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Barcelona diaries – Food-ball 2

by Oliver Benet

Something that has not changed during the years, is the sense of nervousness I feel the day before going to watch my team play an away game. I have the same feelings, as those I had, when I was 17 years old. I’m 50 years old now and I still get butterflies.

The day before a match, I’m hysterical at work and my nerves get worse, as the day goes on. When I get home, I sit in front of the T.V. and I watch videos on YouTube; memorable moments of the history of my club, etc. I’m not ashamed to say, I am talking about videos, I’ve already seen a thousand times.

At night I can’t sleep. I check and recheck, whether I’ve set the alarm, I close my eyes and mentally check the contents of my backpack. I think about the itinerary we will follow the day after, or which players will be in the starting formation. I wonder where we are going to have breakfast, and where we’ll have lunch. All this accompanied by the chants and songs we’ll sing when we’re at the stadium. I can’t get the songs out of my head. As it’s getting late, it all starts to become a torture.

Finally, I manage to sleep ….., but the alarm rings.

It’s already 4 o’clock in the morning – I am thinking. The train leaves at six, but I’ve got to make the most of the day. So, I have my coffee, while still in my underpants, slumped onto the sofa and smoking the first fucking cigarette of the day. The feeling is priceless!

I leave home, hysterical Barcelona still remains in silence, I pass a couple of drunk youngsters still on their night out and I cross the street. I then realize there’s a a young woman right in front of me. I notice how she quickens her pace. Fuck, it’s horrible, how long will it be, before a woman can walk at night without feeling scared?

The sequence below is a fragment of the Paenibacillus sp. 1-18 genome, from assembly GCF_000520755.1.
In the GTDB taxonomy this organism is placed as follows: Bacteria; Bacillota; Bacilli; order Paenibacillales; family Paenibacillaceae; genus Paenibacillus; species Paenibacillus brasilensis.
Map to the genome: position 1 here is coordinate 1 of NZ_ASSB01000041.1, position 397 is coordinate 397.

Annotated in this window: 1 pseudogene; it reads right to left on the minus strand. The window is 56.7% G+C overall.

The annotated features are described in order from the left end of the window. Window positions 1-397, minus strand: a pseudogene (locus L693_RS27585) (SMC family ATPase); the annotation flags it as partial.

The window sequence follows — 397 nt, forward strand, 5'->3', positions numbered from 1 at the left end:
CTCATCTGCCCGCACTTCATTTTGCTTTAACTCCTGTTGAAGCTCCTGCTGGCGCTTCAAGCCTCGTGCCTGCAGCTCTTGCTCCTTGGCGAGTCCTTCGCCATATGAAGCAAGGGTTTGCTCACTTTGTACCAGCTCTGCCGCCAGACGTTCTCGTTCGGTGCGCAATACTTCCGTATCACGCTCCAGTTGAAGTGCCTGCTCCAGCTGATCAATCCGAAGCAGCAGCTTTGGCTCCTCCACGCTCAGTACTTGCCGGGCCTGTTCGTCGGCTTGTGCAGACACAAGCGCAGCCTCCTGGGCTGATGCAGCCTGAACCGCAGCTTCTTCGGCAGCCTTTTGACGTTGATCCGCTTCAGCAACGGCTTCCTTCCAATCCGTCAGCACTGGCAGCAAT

Although everything may appear nice and quiet on the surface, going down to the metro station is a completely different story. Like in every big city, there’s enough material here to write a best selling horror novel, titled: The charming tube and the also charming night people.

When I get to Barcelona’s central train station, two of my mates are usually already there. I’m not sure who is madder, them or me. We decide to go for a coffee and eat a sandwich made with awful stale bread, that is more expensive than the train fare. More CE Europa fans arrive and get surprised looks from other travelers, who can’t really believe how many people are being dragged along by this little club from Gràcia.

Once on the train, I see that the buffet car isn’t open, due to the fucking pandemic, but with every minute that passes the silence in the carriage is broken by the ‘crack-hiss’ of beer cans being opened, noises that will continue during the whole journey. Where the fuck did they get the beer from?

Finally, we arrive to a city that is freezing and is just waking up, opening her doors to a great day.

*Oliver Benet is a Catalan cook and writer of the book “Per què odiava en Ferran Adrià?”


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